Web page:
Wednesday, November 3, 2010

The Value of Traditional Kata

During the last edition of the Yoshukai Tournament in Dothan on October 30, 2010. I was watching a weapons kata competition. 2 black belt were opposed in that group. One competed with a traditional sai kata - Yosei no Sai, one competed with a non traditional Sword Kata.

The traditional Sai kata was that : Traditional. There needs to be nothing flashy about fighting. If you watch the video of Yamamoto and Koda Sensei performing Sai tai Bo, you will see nothing fancy, but sharp and short moves right to the point. Basically if you are in front of  someone who masters all the moves of Yosei no Sai, it is going to be very difficult to reach them unless you own a a gun.

The Sword Kata was very fancy, a mixture of Iaido and twirling baton, that flashy sword was everywhere, flashing in everybody's eyes. Yes, it was impressive to the untrained eye. jumps, multiple drawings, loud kiai... But practically, anyone with 2 to 3 years of traditional kendo or kenjutsu training could have cut in the middle of this dance with a mere boken (Wooden sword) or Jo (short wooden staff)  and whacked senseless the competitor on the head.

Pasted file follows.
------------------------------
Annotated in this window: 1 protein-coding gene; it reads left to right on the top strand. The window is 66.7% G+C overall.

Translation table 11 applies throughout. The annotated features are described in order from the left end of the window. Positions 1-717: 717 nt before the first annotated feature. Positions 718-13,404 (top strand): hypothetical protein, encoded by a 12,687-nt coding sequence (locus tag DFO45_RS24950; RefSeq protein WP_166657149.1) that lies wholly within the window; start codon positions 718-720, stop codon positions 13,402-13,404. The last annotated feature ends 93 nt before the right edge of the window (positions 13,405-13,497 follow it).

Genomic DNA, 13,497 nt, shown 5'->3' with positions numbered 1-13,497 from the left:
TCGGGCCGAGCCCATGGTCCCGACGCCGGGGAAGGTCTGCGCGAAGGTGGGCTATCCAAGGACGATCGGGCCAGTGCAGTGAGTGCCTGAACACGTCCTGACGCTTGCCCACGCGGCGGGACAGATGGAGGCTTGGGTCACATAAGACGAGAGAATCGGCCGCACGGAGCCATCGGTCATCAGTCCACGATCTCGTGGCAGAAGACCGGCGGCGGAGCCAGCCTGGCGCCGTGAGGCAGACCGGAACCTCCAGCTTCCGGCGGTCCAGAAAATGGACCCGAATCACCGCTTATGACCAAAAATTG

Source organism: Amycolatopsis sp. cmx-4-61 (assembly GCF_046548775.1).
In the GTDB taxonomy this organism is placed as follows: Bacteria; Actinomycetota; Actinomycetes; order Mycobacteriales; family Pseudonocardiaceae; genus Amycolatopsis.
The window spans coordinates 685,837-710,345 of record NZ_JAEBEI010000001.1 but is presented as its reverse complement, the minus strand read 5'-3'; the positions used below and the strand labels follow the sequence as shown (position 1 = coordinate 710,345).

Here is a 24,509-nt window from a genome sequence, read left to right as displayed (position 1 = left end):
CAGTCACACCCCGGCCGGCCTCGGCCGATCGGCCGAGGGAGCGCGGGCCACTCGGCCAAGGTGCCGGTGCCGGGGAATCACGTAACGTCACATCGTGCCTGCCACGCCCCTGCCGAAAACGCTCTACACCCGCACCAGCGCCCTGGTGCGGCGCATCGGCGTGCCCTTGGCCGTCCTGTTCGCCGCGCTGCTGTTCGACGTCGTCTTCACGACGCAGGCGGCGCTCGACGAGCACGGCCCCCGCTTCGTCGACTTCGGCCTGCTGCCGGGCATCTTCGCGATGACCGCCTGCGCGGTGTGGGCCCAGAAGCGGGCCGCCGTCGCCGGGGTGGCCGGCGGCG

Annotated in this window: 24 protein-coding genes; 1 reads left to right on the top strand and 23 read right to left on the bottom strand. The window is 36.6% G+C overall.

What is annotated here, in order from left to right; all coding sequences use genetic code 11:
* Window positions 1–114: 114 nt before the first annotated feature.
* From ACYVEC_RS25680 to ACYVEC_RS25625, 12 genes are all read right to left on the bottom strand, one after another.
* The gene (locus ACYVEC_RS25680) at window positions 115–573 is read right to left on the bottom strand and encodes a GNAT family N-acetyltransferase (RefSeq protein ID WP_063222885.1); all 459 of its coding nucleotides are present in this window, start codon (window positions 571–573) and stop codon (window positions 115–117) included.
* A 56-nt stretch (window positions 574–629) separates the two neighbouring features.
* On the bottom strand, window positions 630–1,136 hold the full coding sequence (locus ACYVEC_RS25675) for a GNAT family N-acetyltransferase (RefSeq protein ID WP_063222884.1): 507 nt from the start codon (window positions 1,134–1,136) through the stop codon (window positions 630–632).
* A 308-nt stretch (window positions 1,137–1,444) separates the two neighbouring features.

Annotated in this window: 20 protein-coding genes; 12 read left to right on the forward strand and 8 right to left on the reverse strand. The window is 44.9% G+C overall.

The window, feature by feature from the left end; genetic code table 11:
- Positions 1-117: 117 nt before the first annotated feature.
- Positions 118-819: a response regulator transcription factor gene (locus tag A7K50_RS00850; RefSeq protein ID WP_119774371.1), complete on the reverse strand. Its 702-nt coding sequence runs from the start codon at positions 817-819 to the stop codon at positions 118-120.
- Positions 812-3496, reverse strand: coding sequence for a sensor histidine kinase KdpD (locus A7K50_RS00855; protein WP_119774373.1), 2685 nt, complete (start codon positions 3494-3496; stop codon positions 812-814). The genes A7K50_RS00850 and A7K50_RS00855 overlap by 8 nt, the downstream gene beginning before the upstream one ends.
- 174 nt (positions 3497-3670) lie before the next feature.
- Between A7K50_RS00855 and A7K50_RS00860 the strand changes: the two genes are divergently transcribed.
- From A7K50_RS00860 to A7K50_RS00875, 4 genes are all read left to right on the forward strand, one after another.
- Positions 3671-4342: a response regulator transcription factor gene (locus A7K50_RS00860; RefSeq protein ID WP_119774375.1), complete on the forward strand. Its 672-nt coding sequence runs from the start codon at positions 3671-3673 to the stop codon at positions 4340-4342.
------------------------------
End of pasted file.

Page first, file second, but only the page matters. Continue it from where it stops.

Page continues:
Nevertheless, this last competitor, even after being unable to properly perform noto (slide the blade back in its sheath) won the trophy.

After all these years, even if I should have gotten used to this kind of things, that just made me angry. I still can't accept mediocrity. The problem is not in the competitor, but in the judges who let such fallacy go on. Here we had 5 judges supposedly highly competent in their own style of Martial Art, and they graded a flashy dance without any martial value above a well executed traditional form. If these persons are not able to see the actual fighting value of a traditional kata properly executed, versus a non traditional routine poorly done, maybe they should not be judging in a Karate Tournament. 

Chris Wheeles performed the Sai Kata in Dothan. He just opened his own Dojo in Gulf Shore, AL. If you wish to practice good and traditional Karate, give him a try.

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